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Announcement Type: New.
Catalog of Federal Domestic Assistance (CFDA) Number: 10.608.
Summary: The Foreign Agricultural Service (FAS) announces it is inviting proposals for the McGovern-Dole International Food for Education and Child Nutrition (McGovern-Dole) Program Micronutrient-Fortified Food Aid Products Pilot (MFFAPP). Up to $9 million of funding is available for the MFFAPP. Eligible applicants may submit proposals through June 10, 2011. The MFFAPP is administered through FAS's McGovern-Dole International Food for Education and Child Nutrition (McGovern-Dole) Program.
Dates: All applications must be received by 5 p.m. Eastern Standard Time, June 10, 2011. Applications received after this date will not be considered.
For Further Information Contact: Food Assistance Division, Office of Capacity Building and Development, Foreign Agricultural Service, Portals Office Building, Suite 400, 1250 Maryland Avenue, SW., Washington, DC 20024; by phone: (202) 720-4221; by fax: (202) 690-0251; or by e-mail at email@example.com.
I. Funding Opportunity Description
A. Authority: The MFFAPP uses the authority of the McGovern-Dole Program, which is authorized by the Farm Security and Rural Investment Act of 2002, as amended.
B. Purpose: Under the MFFAPP, participants will have access to resources to introduce and field test new or improved micronutrient-fortified food aid products. FAS defines micronutrient-fortified food aid products as foods used for direct feeding that are nutritionally enhanced with vitamin or mineral additions to address the micronutrient deficiencies of a population or group. The food aid products must be designed to meet the energy and nutrient needs of populations served by the McGovern-Dole Program, including school-aged children, children under 5 years of age, pregnant and lactating mothers, and infants. The process of micronutrient fortification must take place in the United States and use U.S. origin products. The participant may develop a new product or improve an existing product, either directly or by contracting with another party. This pilot does not support field testing for products that already exist or have been recently developed.
Through this pilot, FAS hopes to identify new products that provide the most improvement in nutrition for the targeted beneficiaries in the most cost-effective manner. FAS will examine each proposal for its appropriateness to the beneficiary population and targeted country context, its intended impact on the nutrition of program beneficiaries, and the expected outcomes of the pilot project.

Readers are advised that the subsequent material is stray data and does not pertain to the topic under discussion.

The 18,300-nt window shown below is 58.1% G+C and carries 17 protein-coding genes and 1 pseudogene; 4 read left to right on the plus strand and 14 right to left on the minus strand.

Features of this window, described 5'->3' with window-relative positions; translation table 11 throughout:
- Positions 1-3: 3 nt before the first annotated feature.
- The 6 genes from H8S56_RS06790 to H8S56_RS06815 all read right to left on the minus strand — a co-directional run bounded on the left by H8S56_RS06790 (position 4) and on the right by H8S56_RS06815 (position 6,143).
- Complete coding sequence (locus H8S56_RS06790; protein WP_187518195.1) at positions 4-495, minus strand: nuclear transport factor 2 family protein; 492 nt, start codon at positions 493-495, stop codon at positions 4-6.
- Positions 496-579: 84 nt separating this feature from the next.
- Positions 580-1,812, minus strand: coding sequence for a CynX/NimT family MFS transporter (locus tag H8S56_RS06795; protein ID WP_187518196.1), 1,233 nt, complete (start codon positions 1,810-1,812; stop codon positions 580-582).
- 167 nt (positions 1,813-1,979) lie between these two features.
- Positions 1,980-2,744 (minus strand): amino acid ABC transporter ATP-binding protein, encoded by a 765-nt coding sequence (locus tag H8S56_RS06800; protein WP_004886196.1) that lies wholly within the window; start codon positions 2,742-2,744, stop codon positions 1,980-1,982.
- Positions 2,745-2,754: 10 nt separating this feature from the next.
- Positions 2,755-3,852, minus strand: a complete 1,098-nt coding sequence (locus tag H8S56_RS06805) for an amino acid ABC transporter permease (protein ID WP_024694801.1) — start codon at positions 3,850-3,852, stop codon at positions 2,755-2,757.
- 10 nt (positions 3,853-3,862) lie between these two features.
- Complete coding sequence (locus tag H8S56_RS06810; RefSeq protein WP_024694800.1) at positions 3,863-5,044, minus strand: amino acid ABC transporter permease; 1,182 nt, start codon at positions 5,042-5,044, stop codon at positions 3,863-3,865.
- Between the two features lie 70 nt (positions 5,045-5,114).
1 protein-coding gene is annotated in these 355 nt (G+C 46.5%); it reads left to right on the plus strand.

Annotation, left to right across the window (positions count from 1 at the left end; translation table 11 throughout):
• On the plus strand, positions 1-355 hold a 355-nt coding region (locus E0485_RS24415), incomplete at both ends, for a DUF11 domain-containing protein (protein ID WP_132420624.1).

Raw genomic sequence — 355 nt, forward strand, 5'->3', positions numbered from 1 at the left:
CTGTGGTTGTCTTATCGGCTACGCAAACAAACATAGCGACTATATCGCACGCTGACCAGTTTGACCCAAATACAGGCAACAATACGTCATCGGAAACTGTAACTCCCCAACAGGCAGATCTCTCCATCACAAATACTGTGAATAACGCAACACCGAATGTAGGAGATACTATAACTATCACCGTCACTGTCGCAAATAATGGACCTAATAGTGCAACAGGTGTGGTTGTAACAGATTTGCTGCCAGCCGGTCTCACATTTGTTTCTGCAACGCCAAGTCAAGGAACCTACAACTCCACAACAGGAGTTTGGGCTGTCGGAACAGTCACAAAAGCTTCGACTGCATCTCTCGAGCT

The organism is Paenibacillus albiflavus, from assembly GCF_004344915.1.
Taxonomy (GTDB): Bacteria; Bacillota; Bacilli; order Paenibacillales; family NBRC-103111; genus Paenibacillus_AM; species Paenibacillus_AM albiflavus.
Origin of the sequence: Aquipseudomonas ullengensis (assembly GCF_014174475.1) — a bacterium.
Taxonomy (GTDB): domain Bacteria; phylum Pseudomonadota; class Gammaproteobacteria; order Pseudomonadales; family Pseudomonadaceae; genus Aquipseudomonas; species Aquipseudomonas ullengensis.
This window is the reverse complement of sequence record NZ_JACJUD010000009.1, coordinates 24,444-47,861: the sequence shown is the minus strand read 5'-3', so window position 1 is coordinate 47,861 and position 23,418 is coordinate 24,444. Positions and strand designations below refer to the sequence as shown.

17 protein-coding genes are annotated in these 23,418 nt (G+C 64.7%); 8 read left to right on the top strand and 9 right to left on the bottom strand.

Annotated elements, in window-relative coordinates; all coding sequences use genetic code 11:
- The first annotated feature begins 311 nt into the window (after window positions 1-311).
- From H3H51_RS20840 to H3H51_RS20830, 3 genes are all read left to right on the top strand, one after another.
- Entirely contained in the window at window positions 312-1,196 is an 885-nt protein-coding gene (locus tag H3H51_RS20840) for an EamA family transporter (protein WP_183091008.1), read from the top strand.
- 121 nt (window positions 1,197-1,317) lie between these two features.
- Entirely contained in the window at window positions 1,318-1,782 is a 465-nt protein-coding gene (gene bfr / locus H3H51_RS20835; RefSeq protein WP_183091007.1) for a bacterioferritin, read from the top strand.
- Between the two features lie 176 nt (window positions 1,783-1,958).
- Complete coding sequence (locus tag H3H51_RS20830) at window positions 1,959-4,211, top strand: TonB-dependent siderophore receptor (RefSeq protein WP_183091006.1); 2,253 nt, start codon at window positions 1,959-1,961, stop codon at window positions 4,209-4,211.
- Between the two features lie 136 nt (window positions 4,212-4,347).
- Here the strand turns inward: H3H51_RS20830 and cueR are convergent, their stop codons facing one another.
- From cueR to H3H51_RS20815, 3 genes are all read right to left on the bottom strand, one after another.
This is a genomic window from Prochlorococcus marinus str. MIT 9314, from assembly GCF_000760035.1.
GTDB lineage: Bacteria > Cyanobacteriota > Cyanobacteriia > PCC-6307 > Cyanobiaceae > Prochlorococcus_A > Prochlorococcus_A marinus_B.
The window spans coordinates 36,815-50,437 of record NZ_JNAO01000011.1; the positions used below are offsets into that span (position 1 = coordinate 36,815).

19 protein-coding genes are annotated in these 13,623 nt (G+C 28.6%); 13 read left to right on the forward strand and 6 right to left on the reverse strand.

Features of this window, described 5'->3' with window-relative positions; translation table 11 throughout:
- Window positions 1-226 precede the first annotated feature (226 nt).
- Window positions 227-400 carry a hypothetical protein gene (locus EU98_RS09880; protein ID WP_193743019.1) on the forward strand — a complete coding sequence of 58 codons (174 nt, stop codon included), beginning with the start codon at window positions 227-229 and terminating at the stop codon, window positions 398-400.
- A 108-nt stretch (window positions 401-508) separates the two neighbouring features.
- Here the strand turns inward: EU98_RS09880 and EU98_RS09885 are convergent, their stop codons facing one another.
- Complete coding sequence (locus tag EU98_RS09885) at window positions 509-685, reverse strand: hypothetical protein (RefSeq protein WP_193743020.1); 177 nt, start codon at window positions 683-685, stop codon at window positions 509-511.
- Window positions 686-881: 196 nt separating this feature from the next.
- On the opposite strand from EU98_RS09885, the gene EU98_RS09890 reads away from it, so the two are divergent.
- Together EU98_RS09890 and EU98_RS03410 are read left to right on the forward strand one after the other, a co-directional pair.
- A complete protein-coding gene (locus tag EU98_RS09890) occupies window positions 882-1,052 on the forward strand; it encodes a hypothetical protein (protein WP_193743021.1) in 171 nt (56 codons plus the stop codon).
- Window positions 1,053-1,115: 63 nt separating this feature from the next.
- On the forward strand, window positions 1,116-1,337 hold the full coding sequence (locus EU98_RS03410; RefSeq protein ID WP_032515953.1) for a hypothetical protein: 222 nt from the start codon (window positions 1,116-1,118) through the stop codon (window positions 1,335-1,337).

C. Priorities: 1. FAS is seeking to maximize the cost effectiveness of implementing this pilot. Therefore, FAS will give priority consideration to otherwise acceptable proposals that will develop and field test food aid products in conjunction with current or already-approved future activities under the McGovern-Dole Program in the following countries: Afghanistan, Angola, Bangladesh, Benin, Bolivia, Burkina Faso, Cambodia, Cameroon, Chad, Ethiopia, Guatemala, Guinea-Bissau, Haiti, Kenya, Lao PDR, Liberia, Madagascar, Malawi, Mali, Mozambique, Nepal, Nicaragua, Niger, Pakistan, Republic of Congo, Rwanda, Senegal, Sierra Leone, and Uganda.
2. FAS will also consider, but will give a lower priority to, proposals for projects to develop and field test food aid products, whether or not in conjunction with current or already-approved future activities under the McGovern-Dole Program, in countries other than those listed in Section I.C.1., provided that the project is short term and supports sustainability efforts and the country meets the following criteria:Start Printed Page 13599
a. Low or Lower Middle Income Country—according to World Bank data (2008 World Bank);
b. Greater than 20 percent prevalence of stunting (World Health Organization);
c. Adult literacy rate below 80 percent;
d. Government support for education;
e. Absence of civil conflict; and
f. FAS has a representative covering the country who can provide the ability for oversight of program activities.
3. If an applicant for funding under the MFFAPP proposes to develop and field test a food aid product in conjunction with the current or approved activities of another entity under the McGovern-Dole Program, the applicant must obtain the agreement of such entity that the applicant may develop and field test the food aid product in conjunction with its activities. The applicant does not have to be the entity that is carrying or will carry out the current or approved activities under the McGovern-Dole Program.
4. Please note that the focus of this pilot is on developing and field testing new products and not on providing school meals on a large scale.